Matthew Inman, founder of a popular webcomic called The Oatmeal, is responding to controversy with charity.

After being threatened with a lawsuit and damage charges when he accused another website of stealing his content, Inman went ahead and started a campaign to raise money for the National Wildlife Federation and the American Cancer Society instead. 

It all began last year when Inman published a blog post on his website,, detailing how his comics had been stolen, rehosted and monetized on the FunnyJunk website. The comics had allegedly been posted on FunnyJunk without credit or a link-back. Some of the comics were subsequently removed, however, others remained. Inman accused FunnyJunk of having practically stolen my entire website and mirrored it.

FunnyJunk claimed that The Oatmeal wants to sue and shut down the website, claiming they are nothing more than dirty content thieves. Inman, however, said that he never had plans to sue FunnyJunk or to get the site shut down. He simply wanted his stolen comics removed.

Nate Anderson of Ars Technica explained The Oatmeal versus FunnyJunk issue further, writing:

FunnyJunk is not a small site; according to its posted stats, it serves 10 million page views per day. The idea is that the site's many users create funny images, videos, and animations, then upload them to the site where other users vote on their quality. Reputation on the site comes from creating funny, original work, so it's not hard to see why so much of Inman's material ended up on the site and why the attribution was so often removed. The site suffers from some of the issues that plagued YouTube in its early days-a decent chunk of its traffic appears to be built on the back of unauthorized copyrighted content.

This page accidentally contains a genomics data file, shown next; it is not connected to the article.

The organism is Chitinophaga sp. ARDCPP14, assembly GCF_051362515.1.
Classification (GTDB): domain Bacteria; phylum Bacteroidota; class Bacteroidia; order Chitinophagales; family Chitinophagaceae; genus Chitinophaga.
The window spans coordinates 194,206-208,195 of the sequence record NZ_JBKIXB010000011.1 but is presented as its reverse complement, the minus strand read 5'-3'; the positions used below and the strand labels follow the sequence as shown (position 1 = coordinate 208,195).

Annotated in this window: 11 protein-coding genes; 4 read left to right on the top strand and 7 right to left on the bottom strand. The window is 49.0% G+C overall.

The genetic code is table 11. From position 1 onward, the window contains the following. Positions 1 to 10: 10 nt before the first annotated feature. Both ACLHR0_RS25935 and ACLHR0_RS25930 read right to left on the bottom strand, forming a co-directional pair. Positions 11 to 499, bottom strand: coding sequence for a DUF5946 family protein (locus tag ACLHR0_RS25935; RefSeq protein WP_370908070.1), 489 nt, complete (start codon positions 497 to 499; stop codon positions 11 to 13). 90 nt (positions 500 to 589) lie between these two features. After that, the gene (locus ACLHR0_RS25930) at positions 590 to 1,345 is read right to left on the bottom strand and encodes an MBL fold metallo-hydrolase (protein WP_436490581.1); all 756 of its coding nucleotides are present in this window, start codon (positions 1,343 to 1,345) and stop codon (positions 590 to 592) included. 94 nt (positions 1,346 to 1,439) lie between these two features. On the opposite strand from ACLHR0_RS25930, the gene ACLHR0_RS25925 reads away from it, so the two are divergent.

Just days ago, Inman of The Oatmeal received a letter saying that FunnyJunk would file a lawsuit against Inman unless he paid $20,000 in damages.  

You want ME to pay YOU $20,000 for hosting MY unlicensed comics on YOUR sh---y website for the past three years? asked Inman.

Instead of kowtowing to this response, Inman decided to take an alternate route. Here are the details of his fund-raising plan for the campaign, BearLove Good. Cancer Bad:

1.       I'm going to try and raise $20,000 in donations.

2.       I'm going to take a photo of the raised money.

3.       I'm going to mail you that photo, along with this drawing of your mom seducing a Kodiak bear.

4.       I'm going to take the money and donate one half to the National Wildlife Federation and the other half to the American Cancer Society.

Since initiating the campaign, The Oatmeal via Indiegogo has raised over $100,000. In the first seven hours, over $70,000 was collected. The campaign will close on Tuesday, June 26. Inman's site receives about 20 million page views a month and has more than 600,000 Facebook fans.

The Oatmeal's Facebook fans have voiced their support for the charitable campaign.

Great googly moogly! The total just broke $99K. Matt, who else could you piss off so that The Oatmeal community can get behind another fundraiser next year? asked Roger Adams.

It has been said that when Life gives you lemons, make lemonade. I think this has been achieved here. Kudos, wrote David De La Torre.

As for Matt Inman of The Oatmeal, he is just hoping to put the issue to bed.

I don't want to spend the next year tied up in legal bulls-t, wrote Inman. I just want to make comics.

Consider this my philanthropic kind-spirited way of saying, F-k off.